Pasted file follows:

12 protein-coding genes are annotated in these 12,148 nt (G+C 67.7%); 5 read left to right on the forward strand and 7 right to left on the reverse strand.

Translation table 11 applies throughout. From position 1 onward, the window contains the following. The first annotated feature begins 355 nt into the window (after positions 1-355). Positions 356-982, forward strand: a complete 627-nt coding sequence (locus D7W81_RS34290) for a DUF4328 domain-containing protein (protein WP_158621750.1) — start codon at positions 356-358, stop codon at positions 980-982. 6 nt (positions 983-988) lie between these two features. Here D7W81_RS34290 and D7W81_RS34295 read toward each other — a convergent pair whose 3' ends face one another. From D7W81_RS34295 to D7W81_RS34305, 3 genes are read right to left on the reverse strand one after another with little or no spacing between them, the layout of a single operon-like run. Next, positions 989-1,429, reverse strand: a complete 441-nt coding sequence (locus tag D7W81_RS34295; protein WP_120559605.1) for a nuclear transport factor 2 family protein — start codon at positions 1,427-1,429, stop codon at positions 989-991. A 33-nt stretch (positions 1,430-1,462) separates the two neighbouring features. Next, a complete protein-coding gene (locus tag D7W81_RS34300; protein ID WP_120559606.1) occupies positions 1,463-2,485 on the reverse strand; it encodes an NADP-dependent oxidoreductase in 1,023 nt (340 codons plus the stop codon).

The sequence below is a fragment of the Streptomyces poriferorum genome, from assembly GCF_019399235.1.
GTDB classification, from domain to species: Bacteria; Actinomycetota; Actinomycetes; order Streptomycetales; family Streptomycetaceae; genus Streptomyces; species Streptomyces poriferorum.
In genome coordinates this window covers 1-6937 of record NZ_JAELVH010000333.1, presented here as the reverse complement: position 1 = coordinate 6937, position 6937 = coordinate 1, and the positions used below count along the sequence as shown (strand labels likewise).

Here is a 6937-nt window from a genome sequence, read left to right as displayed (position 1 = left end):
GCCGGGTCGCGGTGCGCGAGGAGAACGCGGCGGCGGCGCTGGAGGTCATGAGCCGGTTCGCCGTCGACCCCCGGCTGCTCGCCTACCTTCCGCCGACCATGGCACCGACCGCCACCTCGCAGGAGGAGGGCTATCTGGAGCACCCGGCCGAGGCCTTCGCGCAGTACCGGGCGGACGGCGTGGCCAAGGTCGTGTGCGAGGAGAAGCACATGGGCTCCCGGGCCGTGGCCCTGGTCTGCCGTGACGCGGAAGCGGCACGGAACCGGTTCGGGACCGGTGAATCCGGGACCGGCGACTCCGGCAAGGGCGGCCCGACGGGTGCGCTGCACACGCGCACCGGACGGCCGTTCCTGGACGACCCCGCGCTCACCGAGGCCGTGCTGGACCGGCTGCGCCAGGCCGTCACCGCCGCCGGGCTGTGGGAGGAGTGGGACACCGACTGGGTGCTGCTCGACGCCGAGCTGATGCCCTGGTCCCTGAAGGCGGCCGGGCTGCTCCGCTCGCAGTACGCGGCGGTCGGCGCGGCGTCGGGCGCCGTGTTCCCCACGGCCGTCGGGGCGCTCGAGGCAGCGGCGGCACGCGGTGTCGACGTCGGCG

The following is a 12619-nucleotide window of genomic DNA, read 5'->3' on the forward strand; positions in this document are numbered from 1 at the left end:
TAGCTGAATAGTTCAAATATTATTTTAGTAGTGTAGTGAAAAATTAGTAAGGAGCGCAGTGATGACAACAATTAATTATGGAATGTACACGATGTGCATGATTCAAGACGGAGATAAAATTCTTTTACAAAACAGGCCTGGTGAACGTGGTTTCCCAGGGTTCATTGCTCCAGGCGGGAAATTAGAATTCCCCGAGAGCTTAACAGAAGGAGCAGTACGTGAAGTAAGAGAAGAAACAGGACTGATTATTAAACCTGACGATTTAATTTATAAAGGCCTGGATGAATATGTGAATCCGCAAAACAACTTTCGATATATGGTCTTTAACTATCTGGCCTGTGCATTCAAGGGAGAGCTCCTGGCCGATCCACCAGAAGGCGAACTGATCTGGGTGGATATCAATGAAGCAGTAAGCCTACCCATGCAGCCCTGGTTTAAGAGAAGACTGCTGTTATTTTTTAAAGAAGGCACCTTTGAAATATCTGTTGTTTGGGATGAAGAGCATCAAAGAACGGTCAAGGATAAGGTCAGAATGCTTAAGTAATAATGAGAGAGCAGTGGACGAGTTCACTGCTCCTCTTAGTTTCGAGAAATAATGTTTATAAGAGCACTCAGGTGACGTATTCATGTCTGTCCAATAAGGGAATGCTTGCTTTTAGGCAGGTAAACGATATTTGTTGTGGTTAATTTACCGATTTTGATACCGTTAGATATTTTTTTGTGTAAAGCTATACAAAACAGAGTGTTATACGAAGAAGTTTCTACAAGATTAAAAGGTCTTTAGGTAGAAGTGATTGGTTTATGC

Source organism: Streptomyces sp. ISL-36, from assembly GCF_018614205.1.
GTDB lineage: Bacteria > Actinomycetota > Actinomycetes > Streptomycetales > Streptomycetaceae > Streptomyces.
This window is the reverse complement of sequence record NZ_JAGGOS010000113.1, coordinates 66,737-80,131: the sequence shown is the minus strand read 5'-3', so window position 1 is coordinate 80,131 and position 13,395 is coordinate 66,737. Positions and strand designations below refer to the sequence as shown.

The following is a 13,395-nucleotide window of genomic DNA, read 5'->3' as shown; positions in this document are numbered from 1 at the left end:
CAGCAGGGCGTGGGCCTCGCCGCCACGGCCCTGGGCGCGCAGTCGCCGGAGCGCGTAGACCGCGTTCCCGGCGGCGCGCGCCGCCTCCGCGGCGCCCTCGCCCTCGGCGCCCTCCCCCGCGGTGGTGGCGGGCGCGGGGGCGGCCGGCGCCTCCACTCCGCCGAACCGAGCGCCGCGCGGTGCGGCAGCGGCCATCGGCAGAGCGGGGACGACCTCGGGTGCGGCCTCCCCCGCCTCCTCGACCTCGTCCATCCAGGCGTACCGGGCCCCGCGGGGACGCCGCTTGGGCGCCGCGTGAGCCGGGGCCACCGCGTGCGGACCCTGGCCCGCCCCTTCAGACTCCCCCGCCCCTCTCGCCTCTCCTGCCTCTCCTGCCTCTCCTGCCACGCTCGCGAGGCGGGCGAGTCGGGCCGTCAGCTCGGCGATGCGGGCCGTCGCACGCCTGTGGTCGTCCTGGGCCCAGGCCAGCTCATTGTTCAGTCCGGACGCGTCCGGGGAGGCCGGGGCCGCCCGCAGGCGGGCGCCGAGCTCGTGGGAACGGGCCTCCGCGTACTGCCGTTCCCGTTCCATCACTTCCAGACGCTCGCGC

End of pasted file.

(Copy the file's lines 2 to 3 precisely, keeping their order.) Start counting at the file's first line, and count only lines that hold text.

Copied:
Translation table 11 applies throughout. From position 1 onward, the window contains the following. The first annotated feature begins 355 nt into the window (after positions 1-355). Positions 356-982, forward strand: a complete 627-nt coding sequence (locus D7W81_RS34290) for a DUF4328 domain-containing protein (protein WP_158621750.1) — start codon at positions 356-358, stop codon at positions 980-982. 6 nt (positions 983-988) lie between these two features. Here D7W81_RS34290 and D7W81_RS34295 read toward each other — a convergent pair whose 3' ends face one another. From D7W81_RS34295 to D7W81_RS34305, 3 genes are read right to left on the reverse strand one after another with little or no spacing between them, the layout of a single operon-like run. Next, positions 989-1,429, reverse strand: a complete 441-nt coding sequence (locus tag D7W81_RS34295; protein WP_120559605.1) for a nuclear transport factor 2 family protein — start codon at positions 1,427-1,429, stop codon at positions 989-991. A 33-nt stretch (positions 1,430-1,462) separates the two neighbouring features. Next, a complete protein-coding gene (locus tag D7W81_RS34300; protein ID WP_120559606.1) occupies positions 1,463-2,485 on the reverse strand; it encodes an NADP-dependent oxidoreductase in 1,023 nt (340 codons plus the stop codon).

The sequence below is a fragment of the Streptomyces poriferorum genome, from assembly GCF_019399235.1.